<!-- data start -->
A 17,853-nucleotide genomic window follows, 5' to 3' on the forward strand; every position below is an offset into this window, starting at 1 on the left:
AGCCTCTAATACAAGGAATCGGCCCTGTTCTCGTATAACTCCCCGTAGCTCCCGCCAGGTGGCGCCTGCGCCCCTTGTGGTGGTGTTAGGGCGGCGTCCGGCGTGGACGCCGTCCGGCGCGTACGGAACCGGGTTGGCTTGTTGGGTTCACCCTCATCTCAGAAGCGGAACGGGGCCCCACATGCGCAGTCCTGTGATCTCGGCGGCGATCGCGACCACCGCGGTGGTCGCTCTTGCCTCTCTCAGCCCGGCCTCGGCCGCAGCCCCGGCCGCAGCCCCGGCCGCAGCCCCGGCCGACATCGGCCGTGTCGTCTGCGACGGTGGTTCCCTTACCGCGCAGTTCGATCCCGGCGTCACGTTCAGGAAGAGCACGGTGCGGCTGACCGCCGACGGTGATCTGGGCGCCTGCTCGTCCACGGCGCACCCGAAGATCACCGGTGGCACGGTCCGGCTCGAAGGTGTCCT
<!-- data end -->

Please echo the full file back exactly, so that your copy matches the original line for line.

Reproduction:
A 17,853-nucleotide genomic window follows, 5' to 3' on the forward strand; every position below is an offset into this window, starting at 1 on the left:
AGCCTCTAATACAAGGAATCGGCCCTGTTCTCGTATAACTCCCCGTAGCTCCCGCCAGGTGGCGCCTGCGCCCCTTGTGGTGGTGTTAGGGCGGCGTCCGGCGTGGACGCCGTCCGGCGCGTACGGAACCGGGTTGGCTTGTTGGGTTCACCCTCATCTCAGAAGCGGAACGGGGCCCCACATGCGCAGTCCTGTGATCTCGGCGGCGATCGCGACCACCGCGGTGGTCGCTCTTGCCTCTCTCAGCCCGGCCTCGGCCGCAGCCCCGGCCGCAGCCCCGGCCGCAGCCCCGGCCGACATCGGCCGTGTCGTCTGCGACGGTGGTTCCCTTACCGCGCAGTTCGATCCCGGCGTCACGTTCAGGAAGAGCACGGTGCGGCTGACCGCCGACGGTGATCTGGGCGCCTGCTCGTCCACGGCGCACCCGAAGATCACCGGTGGCACGGTCCGGCTCGAAGGTGTCCT